Chuck Palahniuk has started a Substack newsletter. LitHub has details. Salmon Rushdie made news earlier this month by announcing exclusive content to the platform

At CrimeReads, Jesse Kellerman writes about “the discreet charm of the Berkley crime novel,” and why The Burning, written with Jonathan Kellerman (Ballantine), is set there.

Anita Hill pens an article for Time, adapted from her forthcoming book Believing: Our Thirty-Year Journey To End Gender Violence (Viking).

USA Today shares the "5 most shocking stories" from How to Save a Life: The Inside Story of Grey's Anatomy by Lynette Rice (St. Martin's: Macmillan).

OprahDaily has a preview and cover reveal of Pulitzer finalist Hernan Diaz’s forthcoming novel, Trust (Riverhead), due out May 3rd, 2022.

The Minneapolis Star Tribune offers “3 new extra-unusual graphic novels to check out.”

An ‘exceptionally rare’ first edition of Mary Shelley’s Frankenstein sells for $1.17M. The Guardian reports.

Authors on Air

NPR’s It’s Been A Minute With Sam Sanders podcast talks with Brandon Taylor, Filthy Animals (Riverhead), about “writing from a Black and queer perspective.”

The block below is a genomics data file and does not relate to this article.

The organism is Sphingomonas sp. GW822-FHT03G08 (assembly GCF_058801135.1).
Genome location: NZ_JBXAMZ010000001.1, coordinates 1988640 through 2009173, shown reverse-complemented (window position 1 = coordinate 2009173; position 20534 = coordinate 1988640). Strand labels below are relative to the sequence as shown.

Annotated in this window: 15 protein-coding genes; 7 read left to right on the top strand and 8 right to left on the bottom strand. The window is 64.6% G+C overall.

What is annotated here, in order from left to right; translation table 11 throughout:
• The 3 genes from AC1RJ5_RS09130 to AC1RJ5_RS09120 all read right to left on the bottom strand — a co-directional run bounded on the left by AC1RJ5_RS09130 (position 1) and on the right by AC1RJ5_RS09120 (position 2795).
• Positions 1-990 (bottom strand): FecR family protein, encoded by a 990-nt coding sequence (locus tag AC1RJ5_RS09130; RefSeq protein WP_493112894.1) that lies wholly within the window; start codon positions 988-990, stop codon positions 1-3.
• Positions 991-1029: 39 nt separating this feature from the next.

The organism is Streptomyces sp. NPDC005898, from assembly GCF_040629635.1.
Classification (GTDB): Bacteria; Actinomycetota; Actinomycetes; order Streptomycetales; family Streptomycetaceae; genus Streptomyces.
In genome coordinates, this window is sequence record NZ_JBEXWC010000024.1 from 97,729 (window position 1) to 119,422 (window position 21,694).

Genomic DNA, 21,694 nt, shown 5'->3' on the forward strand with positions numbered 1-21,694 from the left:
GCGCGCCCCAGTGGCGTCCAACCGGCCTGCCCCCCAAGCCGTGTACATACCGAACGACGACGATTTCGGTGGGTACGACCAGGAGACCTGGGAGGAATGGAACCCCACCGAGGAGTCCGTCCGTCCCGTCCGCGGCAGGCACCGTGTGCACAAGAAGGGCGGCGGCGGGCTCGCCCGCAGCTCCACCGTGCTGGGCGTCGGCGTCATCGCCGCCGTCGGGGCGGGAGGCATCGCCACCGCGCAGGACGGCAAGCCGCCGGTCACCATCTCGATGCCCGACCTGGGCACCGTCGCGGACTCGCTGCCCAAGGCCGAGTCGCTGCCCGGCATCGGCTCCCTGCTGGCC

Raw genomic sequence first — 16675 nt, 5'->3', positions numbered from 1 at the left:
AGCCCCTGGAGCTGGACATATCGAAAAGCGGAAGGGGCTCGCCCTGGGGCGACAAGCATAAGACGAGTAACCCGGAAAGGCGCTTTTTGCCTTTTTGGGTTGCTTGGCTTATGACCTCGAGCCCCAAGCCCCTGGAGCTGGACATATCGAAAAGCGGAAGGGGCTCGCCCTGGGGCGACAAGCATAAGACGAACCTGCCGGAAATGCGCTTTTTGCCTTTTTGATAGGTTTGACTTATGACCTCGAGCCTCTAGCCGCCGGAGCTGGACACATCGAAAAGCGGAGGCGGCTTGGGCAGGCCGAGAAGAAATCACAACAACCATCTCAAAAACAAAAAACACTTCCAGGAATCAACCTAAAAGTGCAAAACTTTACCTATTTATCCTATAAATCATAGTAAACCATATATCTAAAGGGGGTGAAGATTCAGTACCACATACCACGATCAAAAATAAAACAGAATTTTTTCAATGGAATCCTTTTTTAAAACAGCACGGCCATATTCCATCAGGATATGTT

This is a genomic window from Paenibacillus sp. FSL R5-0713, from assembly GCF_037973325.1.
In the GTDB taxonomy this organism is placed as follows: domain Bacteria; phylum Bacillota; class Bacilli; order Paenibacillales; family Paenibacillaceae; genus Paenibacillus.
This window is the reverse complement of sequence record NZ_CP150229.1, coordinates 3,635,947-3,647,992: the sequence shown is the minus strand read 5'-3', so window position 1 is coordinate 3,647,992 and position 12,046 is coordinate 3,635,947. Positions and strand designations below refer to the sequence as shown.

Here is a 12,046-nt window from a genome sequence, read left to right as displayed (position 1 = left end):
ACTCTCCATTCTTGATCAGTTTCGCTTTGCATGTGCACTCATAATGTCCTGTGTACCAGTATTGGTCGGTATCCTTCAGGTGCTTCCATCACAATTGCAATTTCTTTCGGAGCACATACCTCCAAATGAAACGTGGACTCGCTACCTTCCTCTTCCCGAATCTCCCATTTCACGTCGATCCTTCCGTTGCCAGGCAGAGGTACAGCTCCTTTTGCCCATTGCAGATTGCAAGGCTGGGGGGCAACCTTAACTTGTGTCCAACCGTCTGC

Esther Freud Reads “Desire” on the New Yorker podcast: The Writer’s Voice: Fiction from the Magazine.

NPR’s Pop Culture Happy Hour suggests curling up with three audiobooks.

Anderson Cooper, Vanderbilt: The Rise and Fall of an American Dynasty, written with Katherine Howe (HarperCollins), will be on Live with Kelly and Ryan tomorrow. 

Want to get the latest book news delivered to your inbox each day? Sign up for our daily Book Pulse newsletter.
Comment Policy:
  • Be respectful, and do not attack the author, people mentioned in the article, or other commenters. Take on the idea, not the messenger.
  • Don't use obscene, profane, or vulgar language.
  • Stay on point. Comments that stray from the topic at hand may be deleted.
  • Comments may be republished in print, online, or other forms of media.
  • If you see something objectionable, please let us know. Once a comment has been flagged, a staff member will investigate.



We are currently offering this content for free. Sign up now to activate your personal profile, where you can save articles for future viewing